Last year I started this blog, I submitted a post to the Bloggers Unite challenge, and I was humbled to be selected a finalist for last year’s Hope Award.  My public self was riding high on the cause of infertility, as my private self mourned the loss of our third pregnancy.  We’d seen the heartbeat only to see it cease.  We’d driven 8 hours in one day only to be told my our last chance specialist that only time would tell what would become of the pregnancy.  We’d traveled to maternity triage for an emergency D&C only to be told it couldn’t be performed on a Saturday and be sent home with sterile collection jars for the products of conception.  My “Join the Movement” post was largely, if not joyful, at least driven.  Yet, I wrote it as the Mister and I talked in quiet rooms about when “enough was enough,” when we’d move to a life without the prospect of children.  I was struggling to put my voice to it then, and frequently still struggle with it now, but last year’s post showed me even more clearly the duality of a life lived under the specter of infertility.  The pride, joy, empowerment, and, yes, even hope kept me going.  It provided me with a sense of self and purpose beyond my own struggles.  It made the injections and visits and surgeries bearable.  But, in time, that same empowerment, that same respect for my own needs and emotions, started to take away from the drive to continue.  It allowed me to reframe our failure to conceive and sustain a pregnancy as something other than failure.  It gave me the strength to set limits.  We’d complete an IVF package with all the pharmacological bells and whistles our far away specialist had recommended and when those cycles were done we’d be done.  The baby boy who’s kicking me resulted from IVF.  The “unnecessary extra meds” from the specialist – steroids and blood thinners – sustained the pregnancy.  The attentive OB/GYN I picked out of the yellow pages acknowledged my fears and ran the tests that got me my latest diagnosis – antiphospholipid syndrome.  The high risk pregnancy practice that OB/GYN referred me to has kept him baking even as my body has endeavored to resist their efforts.  All of the above led me to want to label this year’s post something along the lines of “Resolve to know more about how much dumb luck is involved in this process.”  But that ultimately felt off base with the emotions I’m feeling right now as I sit on the precipice of (hopefully) parenting after infertility.  And setting that parenthetical “hopefully” to virtual paper finally gave me my prompt, finally guided all the words you’ve read to this point.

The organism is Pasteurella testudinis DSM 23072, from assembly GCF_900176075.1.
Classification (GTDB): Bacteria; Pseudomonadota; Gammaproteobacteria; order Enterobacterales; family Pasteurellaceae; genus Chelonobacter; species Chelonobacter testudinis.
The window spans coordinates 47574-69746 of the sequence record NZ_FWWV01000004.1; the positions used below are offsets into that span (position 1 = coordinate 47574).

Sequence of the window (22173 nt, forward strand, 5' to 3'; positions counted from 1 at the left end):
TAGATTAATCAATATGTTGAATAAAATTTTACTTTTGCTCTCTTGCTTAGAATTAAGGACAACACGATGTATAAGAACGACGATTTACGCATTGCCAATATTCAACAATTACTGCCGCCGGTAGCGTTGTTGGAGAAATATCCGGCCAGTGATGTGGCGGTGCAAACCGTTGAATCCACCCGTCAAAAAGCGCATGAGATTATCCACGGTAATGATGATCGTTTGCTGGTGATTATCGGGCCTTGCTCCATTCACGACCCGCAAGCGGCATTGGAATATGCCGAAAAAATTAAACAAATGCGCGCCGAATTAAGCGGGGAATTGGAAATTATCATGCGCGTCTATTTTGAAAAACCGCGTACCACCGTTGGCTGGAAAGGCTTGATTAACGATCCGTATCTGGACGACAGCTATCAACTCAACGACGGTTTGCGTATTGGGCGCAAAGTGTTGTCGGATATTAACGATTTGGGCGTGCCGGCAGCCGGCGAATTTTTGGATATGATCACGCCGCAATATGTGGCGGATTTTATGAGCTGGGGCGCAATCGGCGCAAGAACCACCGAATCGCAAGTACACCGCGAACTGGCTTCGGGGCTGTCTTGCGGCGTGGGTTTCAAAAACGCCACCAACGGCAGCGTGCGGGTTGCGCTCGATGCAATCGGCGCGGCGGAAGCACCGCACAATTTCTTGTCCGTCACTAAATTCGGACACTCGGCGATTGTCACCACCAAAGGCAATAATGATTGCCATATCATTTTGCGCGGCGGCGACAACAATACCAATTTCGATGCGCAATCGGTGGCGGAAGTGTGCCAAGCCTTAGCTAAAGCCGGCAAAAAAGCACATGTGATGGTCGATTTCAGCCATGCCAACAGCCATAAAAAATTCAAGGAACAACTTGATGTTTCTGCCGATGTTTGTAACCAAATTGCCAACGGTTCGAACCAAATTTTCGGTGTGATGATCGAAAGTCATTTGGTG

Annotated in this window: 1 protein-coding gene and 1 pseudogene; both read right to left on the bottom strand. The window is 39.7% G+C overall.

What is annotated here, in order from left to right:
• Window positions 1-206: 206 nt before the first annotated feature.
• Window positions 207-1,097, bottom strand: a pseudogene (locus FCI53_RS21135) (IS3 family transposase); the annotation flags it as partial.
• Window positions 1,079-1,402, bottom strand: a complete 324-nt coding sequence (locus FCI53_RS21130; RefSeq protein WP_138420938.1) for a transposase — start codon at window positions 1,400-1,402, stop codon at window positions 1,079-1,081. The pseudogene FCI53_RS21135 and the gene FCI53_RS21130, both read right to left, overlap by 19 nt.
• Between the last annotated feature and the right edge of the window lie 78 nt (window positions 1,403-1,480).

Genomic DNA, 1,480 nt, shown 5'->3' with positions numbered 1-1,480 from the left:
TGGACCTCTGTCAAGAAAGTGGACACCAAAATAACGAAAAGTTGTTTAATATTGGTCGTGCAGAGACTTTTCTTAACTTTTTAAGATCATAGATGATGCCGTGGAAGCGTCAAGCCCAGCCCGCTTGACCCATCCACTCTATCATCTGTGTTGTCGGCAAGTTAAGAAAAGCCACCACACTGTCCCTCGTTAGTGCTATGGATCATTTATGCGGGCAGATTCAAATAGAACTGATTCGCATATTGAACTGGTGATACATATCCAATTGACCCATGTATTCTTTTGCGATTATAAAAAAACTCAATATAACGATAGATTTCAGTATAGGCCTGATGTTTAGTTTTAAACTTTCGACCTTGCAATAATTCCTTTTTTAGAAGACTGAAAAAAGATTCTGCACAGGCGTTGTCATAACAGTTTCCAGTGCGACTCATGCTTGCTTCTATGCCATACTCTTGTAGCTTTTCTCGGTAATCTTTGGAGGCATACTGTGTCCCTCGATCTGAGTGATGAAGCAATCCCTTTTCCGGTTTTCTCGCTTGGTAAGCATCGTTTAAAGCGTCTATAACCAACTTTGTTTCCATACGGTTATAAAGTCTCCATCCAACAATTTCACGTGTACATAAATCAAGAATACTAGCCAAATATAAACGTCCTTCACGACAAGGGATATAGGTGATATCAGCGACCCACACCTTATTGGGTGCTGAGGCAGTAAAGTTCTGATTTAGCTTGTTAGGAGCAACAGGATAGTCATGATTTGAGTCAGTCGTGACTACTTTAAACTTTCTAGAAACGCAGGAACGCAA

This year I resolve to know more about the lasting scars of infertility.  The physical, emotional, and financial scars are ever-present.  They’re the nervous tick that keeps me from writing with certainty that I’ll definitely be parenting after infertility by June.  They’re the sadness I feel at having lost the connection to the woman I was during NIAW’s past.  They’re the frustration I endured when reassuring our accountant that, yes, I had indeed traveled over 4,000 miles for medical treatment in the past tax year.  And, yes, they’re even the raised red lines that traverse my pregnant belly marking incisions past, and reminding me of the incisions I’ll face in the future as I continue to navigate life with both endometriosis and a potential clotting disorder.